cis-3-HEXENYL BUTYRATE - CAS 16491-36-4
Category:
Flavor & Fragrance
Product Name:
cis-3-HEXENYL BUTYRATE
Synonyms:
(Z)-hex-3-enyl butyrate, Butanoic acid, (3Z)-3-hexenyl ester, C-3-HEXENYL BUTYRATE, cis-3-HEXENYL BUTYRATE, Z-3-Hexenyl butyrate; cis-3-HEXENYL BUTYRATE, NO ANTIOXIDANT (special order)
CAS Number:
16491-36-4
Molecular Weight:
170.25
Molecular Formula:
C10H18O2
COA:
Inquire
MSDS:
Inquire
Olfactive Family:
Butter | Fruity | Green | Sweet
FEMA:
3402
Odor description:
Green, sweet, buttery, fruity, with strawberry and apple notes.
Taste description:
Sweet green with dairy notes.
Chemical Structure
CAS 16491-36-4 cis-3-HEXENYL BUTYRATE

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Reference Reading


1.Medicinal plants from the genus Acalypha (Euphorbiaceae)--a review of their ethnopharmacology and phytochemistry.
Seebaluck R1, Gurib-Fakim A2, Mahomoodally F3. J Ethnopharmacol. 2015 Jan 15;159:137-57. doi: 10.1016/j.jep.2014.10.040. Epub 2014 Oct 30.
ETHNOPHARMACOLOGICAL RELEVANCE: Acalypha is the fourth largest genus of the Euphorbiaceae family with approximately 450-570 species. Several Acalypha species are used as medicinal plants in Africa and in the Mascarene Islands. Almost every part of the plant including the leaves, stem and roots are used as traditional remedies to treat and manage a panoply of ailments. However, there is no updated compilation of traditionally important medicinal plants from the Acalypha genus. The present review therefore, endeavors to provide for the first time an updated compilation of documented ethnopharmacological information in relation to the ethnomedicinal, ethnoveterinary, zoopharmacognosy, phytochemistry and biological activities of medicinal plants from the Acalypha genus which can subsequently open new perspectives for further pharmacological research.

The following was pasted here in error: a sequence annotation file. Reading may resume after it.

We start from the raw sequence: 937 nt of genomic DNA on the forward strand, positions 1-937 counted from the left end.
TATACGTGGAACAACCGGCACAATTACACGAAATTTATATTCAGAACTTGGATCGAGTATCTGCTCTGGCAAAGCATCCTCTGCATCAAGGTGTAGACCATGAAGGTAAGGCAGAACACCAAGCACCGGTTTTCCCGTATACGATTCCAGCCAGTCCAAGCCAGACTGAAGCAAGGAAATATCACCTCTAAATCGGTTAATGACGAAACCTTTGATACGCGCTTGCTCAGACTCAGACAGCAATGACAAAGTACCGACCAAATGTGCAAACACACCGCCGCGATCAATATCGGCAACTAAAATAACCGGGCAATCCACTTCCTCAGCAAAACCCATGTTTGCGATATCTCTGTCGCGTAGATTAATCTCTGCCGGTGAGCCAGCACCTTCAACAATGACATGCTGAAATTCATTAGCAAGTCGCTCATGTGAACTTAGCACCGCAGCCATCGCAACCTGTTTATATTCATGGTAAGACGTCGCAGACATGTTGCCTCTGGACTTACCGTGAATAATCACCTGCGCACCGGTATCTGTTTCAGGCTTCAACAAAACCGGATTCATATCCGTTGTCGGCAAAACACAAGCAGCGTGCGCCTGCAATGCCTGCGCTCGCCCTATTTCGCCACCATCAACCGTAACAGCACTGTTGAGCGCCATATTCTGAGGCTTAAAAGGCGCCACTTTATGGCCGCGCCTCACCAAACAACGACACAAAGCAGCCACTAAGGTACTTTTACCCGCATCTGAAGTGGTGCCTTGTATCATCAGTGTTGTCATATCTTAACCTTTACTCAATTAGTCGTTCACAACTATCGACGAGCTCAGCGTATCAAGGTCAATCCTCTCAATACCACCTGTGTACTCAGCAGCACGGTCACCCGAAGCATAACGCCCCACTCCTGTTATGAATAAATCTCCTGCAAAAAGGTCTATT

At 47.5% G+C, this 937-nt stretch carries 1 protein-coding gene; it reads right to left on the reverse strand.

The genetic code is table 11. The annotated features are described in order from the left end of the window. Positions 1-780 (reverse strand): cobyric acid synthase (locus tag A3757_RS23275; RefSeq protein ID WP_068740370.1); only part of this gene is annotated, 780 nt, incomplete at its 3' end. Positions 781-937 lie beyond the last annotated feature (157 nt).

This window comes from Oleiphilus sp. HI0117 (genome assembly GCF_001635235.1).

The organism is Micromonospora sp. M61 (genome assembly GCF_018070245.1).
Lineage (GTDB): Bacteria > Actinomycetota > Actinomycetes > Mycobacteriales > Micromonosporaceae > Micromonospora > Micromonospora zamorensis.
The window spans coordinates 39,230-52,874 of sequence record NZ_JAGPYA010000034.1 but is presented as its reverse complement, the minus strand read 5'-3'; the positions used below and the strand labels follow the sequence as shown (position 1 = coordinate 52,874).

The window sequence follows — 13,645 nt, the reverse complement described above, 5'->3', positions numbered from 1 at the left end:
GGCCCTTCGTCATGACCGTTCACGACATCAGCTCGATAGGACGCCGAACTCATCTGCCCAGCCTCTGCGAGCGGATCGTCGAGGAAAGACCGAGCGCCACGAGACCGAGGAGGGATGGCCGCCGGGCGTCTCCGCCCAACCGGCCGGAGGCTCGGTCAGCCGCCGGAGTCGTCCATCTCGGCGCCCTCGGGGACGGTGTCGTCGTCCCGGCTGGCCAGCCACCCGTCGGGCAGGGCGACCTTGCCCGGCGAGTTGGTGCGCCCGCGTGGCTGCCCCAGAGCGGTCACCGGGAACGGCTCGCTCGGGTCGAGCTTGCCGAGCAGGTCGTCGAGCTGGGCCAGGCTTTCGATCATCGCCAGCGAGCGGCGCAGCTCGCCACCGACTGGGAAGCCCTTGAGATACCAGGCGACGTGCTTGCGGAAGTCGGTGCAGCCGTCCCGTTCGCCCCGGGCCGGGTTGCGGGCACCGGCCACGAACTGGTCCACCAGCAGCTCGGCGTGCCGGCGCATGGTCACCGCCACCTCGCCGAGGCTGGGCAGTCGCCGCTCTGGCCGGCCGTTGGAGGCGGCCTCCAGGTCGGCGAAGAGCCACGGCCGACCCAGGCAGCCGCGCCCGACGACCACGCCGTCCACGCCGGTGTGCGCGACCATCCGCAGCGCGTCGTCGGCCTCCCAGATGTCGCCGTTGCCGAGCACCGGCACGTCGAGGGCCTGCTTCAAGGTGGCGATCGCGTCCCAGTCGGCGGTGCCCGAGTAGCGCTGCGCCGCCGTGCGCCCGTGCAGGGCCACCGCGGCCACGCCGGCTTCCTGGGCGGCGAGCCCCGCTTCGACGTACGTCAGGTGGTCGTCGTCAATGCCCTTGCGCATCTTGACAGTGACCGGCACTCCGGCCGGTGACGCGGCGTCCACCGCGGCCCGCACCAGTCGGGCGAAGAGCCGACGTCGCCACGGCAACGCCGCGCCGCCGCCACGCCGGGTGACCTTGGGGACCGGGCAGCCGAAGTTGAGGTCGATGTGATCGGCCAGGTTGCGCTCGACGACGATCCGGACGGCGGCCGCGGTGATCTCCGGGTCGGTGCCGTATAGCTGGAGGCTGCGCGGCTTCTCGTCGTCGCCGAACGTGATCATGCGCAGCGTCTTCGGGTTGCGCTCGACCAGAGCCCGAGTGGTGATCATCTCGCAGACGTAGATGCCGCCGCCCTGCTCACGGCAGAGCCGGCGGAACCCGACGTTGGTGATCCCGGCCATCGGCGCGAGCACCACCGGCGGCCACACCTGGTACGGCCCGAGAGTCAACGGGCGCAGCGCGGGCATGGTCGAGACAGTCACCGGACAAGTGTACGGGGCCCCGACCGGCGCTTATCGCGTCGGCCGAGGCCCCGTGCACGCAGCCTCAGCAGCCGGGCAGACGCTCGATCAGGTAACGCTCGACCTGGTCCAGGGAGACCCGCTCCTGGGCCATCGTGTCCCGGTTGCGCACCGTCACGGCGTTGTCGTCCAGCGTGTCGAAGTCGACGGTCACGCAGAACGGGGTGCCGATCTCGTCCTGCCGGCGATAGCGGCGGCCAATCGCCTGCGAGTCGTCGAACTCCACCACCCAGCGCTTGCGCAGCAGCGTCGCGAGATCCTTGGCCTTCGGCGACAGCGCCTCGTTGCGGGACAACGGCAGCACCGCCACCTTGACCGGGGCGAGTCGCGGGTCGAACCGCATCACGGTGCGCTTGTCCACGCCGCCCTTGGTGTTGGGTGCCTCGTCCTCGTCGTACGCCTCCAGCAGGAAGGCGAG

2.Chemosensory selectivity of output neurons innervating an identified, sexually isomorphic olfactory glomerulus.
Reisenman CE1, Christensen TA, Hildebrand JG. J Neurosci. 2005 Aug 31;25(35):8017-26.
The antennal lobe (AL) of insects, like the olfactory bulb of vertebrates, is characterized by discrete modules of synaptic neuropil called glomeruli. In some insects (e.g., moths and cockroaches), a few glomeruli are sexually dimorphic and function in labeled lines for processing of sensory information about sex pheromones. Controversy still exists, however, about whether projection (output) neurons (PNs) of glomeruli in the main AL are also narrowly tuned. We examined this critical issue in the AL of the moth Manduca sexta. We used intracellular recording and staining techniques to investigate the chemosensory tuning of PNs innervating an identifiable, sexually isomorphic glomerulus, G35, in the main AL. We found that the morphological features and chemosensory tuning of G35-PNs were nearly identical in females and males. G35-PNs responded to low concentrations of the plant-derived volatile compound cis-3-hexenyl acetate (c3HA), but the sensitivity threshold of female PNs was lower than that of male PNs.
3.Electroantennogram (EAG) responses of Microplitis croceipes and Cotesia marginiventris and their lepidopteran hosts to a wide array of odor stimuli: correlation between EAG response and degree of host specificity?
Ngumbi E1, Chen L, Fadamiro H. J Insect Physiol. 2010 Sep;56(9):1260-8. doi: 10.1016/j.jinsphys.2010.03.032. Epub 2010 Apr 8.
In order to test whether the electroantennogram (EAG) response spectrum of an insect correlates to its degree of host specificity, we recorded EAG responses of two parasitoid species with different degrees of host specificity, Microplitis croceipes (specialist) and Cotesia marginiventris (generalist), to a wide array of odor stimuli including compounds representing green leaf volatiles (GLVs), herbivore-induced plant volatiles (HIPV), ecologically irrelevant (not used by the parasitoid species and their hosts for host location) plant volatiles, and host-specific odor stimuli (host sex pheromones, and extracts of host caterpillar body and frass). We also tested the EAG responses of female moths of the caterpillar hosts of the parasitoids, Heliothis virescens and Spodoptera exigua, to some of the odor stimuli. We hypothesized that the specialist parasitoid will have a narrower EAG response spectrum than the generalist, and that the two lepidopteran species, which are similar in their host plant use, will show similar EAG response spectra to plant volatiles.